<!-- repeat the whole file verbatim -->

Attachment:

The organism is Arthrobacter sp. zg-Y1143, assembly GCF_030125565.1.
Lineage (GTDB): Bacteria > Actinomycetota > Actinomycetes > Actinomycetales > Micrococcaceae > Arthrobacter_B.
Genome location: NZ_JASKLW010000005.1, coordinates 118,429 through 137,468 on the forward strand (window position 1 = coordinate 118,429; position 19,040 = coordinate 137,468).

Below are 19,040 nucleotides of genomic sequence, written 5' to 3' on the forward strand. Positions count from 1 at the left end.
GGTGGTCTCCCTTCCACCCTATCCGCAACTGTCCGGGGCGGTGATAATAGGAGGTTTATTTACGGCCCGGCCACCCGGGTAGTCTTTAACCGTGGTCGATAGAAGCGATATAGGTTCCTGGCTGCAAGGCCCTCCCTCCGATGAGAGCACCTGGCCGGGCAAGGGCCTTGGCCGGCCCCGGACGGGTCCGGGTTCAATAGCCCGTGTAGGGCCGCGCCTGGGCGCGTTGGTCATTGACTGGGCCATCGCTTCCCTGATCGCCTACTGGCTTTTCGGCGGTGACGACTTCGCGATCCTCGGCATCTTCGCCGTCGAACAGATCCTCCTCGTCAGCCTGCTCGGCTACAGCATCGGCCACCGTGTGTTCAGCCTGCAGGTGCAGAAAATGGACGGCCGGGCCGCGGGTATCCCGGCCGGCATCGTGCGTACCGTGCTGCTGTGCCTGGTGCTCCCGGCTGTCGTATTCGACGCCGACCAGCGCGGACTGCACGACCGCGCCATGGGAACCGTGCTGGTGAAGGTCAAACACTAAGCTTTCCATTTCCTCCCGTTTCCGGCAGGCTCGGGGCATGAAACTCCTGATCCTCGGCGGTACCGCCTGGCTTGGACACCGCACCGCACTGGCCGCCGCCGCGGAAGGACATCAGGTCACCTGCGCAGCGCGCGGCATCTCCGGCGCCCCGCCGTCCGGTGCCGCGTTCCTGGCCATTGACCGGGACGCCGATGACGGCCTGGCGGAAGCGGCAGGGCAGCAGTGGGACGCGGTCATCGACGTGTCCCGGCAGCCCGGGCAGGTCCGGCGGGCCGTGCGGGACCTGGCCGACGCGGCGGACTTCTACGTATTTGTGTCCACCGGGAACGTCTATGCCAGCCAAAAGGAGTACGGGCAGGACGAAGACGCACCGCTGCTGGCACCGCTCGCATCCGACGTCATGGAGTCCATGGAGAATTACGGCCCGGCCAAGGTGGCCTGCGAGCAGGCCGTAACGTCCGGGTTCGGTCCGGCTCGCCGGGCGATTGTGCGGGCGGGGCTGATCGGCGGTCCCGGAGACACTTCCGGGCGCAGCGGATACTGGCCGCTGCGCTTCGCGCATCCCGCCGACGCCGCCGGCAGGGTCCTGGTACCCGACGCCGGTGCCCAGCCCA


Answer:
The organism is Arthrobacter sp. zg-Y1143, assembly GCF_030125565.1.
Lineage (GTDB): Bacteria > Actinomycetota > Actinomycetes > Actinomycetales > Micrococcaceae > Arthrobacter_B.
Genome location: NZ_JASKLW010000005.1, coordinates 118,429 through 137,468 on the forward strand (window position 1 = coordinate 118,429; position 19,040 = coordinate 137,468).

Below are 19,040 nucleotides of genomic sequence, written 5' to 3' on the forward strand. Positions count from 1 at the left end.
GGTGGTCTCCCTTCCACCCTATCCGCAACTGTCCGGGGCGGTGATAATAGGAGGTTTATTTACGGCCCGGCCACCCGGGTAGTCTTTAACCGTGGTCGATAGAAGCGATATAGGTTCCTGGCTGCAAGGCCCTCCCTCCGATGAGAGCACCTGGCCGGGCAAGGGCCTTGGCCGGCCCCGGACGGGTCCGGGTTCAATAGCCCGTGTAGGGCCGCGCCTGGGCGCGTTGGTCATTGACTGGGCCATCGCTTCCCTGATCGCCTACTGGCTTTTCGGCGGTGACGACTTCGCGATCCTCGGCATCTTCGCCGTCGAACAGATCCTCCTCGTCAGCCTGCTCGGCTACAGCATCGGCCACCGTGTGTTCAGCCTGCAGGTGCAGAAAATGGACGGCCGGGCCGCGGGTATCCCGGCCGGCATCGTGCGTACCGTGCTGCTGTGCCTGGTGCTCCCGGCTGTCGTATTCGACGCCGACCAGCGCGGACTGCACGACCGCGCCATGGGAACCGTGCTGGTGAAGGTCAAACACTAAGCTTTCCATTTCCTCCCGTTTCCGGCAGGCTCGGGGCATGAAACTCCTGATCCTCGGCGGTACCGCCTGGCTTGGACACCGCACCGCACTGGCCGCCGCCGCGGAAGGACATCAGGTCACCTGCGCAGCGCGCGGCATCTCCGGCGCCCCGCCGTCCGGTGCCGCGTTCCTGGCCATTGACCGGGACGCCGATGACGGCCTGGCGGAAGCGGCAGGGCAGCAGTGGGACGCGGTCATCGACGTGTCCCGGCAGCCCGGGCAGGTCCGGCGGGCCGTGCGGGACCTGGCCGACGCGGCGGACTTCTACGTATTTGTGTCCACCGGGAACGTCTATGCCAGCCAAAAGGAGTACGGGCAGGACGAAGACGCACCGCTGCTGGCACCGCTCGCATCCGACGTCATGGAGTCCATGGAGAATTACGGCCCGGCCAAGGTGGCCTGCGAGCAGGCCGTAACGTCCGGGTTCGGTCCGGCTCGCCGGGCGATTGTGCGGGCGGGGCTGATCGGCGGTCCCGGAGACACTTCCGGGCGCAGCGGATACTGGCCGCTGCGCTTCGCGCATCCCGCCGACGCCGCCGGCAGGGTCCTGGTACCCGACGCCGGTGCCCAGCCCA